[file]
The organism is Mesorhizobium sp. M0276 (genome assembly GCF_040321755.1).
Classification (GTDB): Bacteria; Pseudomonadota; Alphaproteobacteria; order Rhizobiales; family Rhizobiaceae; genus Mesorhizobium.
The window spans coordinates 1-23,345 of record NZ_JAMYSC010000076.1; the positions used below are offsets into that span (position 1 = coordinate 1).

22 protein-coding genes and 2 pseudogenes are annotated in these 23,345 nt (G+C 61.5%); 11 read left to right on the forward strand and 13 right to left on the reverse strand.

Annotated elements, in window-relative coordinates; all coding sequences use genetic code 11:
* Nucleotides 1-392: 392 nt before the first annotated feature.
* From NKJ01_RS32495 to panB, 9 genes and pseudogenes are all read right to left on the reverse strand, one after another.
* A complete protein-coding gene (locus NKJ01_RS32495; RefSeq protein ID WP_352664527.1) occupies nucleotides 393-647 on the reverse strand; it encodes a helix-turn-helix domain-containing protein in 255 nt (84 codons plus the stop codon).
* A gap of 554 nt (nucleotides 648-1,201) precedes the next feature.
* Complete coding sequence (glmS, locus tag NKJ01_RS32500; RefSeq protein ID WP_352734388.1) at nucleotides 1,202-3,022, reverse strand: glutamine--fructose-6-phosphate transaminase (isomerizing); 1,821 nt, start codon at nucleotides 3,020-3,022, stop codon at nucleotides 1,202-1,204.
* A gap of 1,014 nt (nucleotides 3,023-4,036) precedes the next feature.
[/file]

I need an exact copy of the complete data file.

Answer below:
The organism is Mesorhizobium sp. M0276 (genome assembly GCF_040321755.1).
Classification (GTDB): Bacteria; Pseudomonadota; Alphaproteobacteria; order Rhizobiales; family Rhizobiaceae; genus Mesorhizobium.
The window spans coordinates 1-23,345 of record NZ_JAMYSC010000076.1; the positions used below are offsets into that span (position 1 = coordinate 1).

22 protein-coding genes and 2 pseudogenes are annotated in these 23,345 nt (G+C 61.5%); 11 read left to right on the forward strand and 13 right to left on the reverse strand.

Annotated elements, in window-relative coordinates; all coding sequences use genetic code 11:
* Nucleotides 1-392: 392 nt before the first annotated feature.
* From NKJ01_RS32495 to panB, 9 genes and pseudogenes are all read right to left on the reverse strand, one after another.
* A complete protein-coding gene (locus NKJ01_RS32495; RefSeq protein ID WP_352664527.1) occupies nucleotides 393-647 on the reverse strand; it encodes a helix-turn-helix domain-containing protein in 255 nt (84 codons plus the stop codon).
* A gap of 554 nt (nucleotides 648-1,201) precedes the next feature.
* Complete coding sequence (glmS, locus tag NKJ01_RS32500; RefSeq protein ID WP_352734388.1) at nucleotides 1,202-3,022, reverse strand: glutamine--fructose-6-phosphate transaminase (isomerizing); 1,821 nt, start codon at nucleotides 3,020-3,022, stop codon at nucleotides 1,202-1,204.
* A gap of 1,014 nt (nucleotides 3,023-4,036) precedes the next feature.